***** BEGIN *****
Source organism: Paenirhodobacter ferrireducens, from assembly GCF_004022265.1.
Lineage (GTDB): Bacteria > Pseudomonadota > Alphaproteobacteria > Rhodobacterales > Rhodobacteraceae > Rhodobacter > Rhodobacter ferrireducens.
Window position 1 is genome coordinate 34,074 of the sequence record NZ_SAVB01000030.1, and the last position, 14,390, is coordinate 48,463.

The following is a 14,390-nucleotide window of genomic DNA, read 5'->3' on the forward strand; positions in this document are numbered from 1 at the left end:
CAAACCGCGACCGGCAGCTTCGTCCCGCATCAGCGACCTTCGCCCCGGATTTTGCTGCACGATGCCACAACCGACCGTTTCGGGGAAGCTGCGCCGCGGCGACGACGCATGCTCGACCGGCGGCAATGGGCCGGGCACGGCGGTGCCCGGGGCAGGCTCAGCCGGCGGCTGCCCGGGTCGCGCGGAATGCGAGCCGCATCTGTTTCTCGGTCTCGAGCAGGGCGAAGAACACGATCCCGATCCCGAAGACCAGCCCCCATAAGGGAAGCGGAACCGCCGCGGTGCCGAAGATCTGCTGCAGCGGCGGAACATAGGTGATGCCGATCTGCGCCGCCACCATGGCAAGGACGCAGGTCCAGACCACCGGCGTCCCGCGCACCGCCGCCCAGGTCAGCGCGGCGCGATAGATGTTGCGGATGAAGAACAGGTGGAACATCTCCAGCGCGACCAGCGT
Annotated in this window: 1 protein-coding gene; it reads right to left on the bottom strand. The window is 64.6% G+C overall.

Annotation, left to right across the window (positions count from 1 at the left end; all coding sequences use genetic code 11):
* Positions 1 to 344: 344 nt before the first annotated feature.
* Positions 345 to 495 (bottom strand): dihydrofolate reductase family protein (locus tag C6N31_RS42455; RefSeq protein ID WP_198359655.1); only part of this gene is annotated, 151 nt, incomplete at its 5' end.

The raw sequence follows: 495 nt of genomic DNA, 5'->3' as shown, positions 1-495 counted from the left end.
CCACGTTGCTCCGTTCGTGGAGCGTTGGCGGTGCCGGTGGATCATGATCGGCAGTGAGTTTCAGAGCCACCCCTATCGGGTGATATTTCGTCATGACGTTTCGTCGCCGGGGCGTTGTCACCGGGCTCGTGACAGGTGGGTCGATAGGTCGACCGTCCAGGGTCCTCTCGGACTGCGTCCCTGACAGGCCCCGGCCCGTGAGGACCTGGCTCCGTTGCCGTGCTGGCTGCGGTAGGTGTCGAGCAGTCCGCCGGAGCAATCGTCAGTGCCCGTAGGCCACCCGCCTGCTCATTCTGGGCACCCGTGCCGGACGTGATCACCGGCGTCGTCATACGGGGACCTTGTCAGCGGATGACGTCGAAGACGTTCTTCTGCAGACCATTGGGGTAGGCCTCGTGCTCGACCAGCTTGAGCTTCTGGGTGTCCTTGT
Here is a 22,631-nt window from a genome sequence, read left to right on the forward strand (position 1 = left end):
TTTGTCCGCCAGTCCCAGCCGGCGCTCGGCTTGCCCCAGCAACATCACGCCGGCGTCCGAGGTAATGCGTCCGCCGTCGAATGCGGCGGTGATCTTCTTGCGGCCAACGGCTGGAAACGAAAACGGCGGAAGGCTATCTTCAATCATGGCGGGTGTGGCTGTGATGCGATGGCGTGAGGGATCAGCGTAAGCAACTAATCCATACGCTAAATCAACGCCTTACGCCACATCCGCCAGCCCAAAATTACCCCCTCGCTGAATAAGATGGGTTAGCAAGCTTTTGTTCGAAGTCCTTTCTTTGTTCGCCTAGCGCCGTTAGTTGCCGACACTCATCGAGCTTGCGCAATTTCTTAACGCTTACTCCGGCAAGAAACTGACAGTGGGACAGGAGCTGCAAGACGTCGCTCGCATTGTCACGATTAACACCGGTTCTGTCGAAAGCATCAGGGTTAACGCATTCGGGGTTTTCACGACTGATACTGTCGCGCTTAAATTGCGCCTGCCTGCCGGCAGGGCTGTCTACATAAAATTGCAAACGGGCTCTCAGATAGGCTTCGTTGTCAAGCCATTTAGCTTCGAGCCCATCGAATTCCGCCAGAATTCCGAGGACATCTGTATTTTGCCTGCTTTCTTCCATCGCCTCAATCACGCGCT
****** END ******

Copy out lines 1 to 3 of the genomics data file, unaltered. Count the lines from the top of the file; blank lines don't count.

Source organism: Paenirhodobacter ferrireducens, from assembly GCF_004022265.1.
Lineage (GTDB): Bacteria > Pseudomonadota > Alphaproteobacteria > Rhodobacterales > Rhodobacteraceae > Rhodobacter > Rhodobacter ferrireducens.
Window position 1 is genome coordinate 34,074 of the sequence record NZ_SAVB01000030.1, and the last position, 14,390, is coordinate 48,463.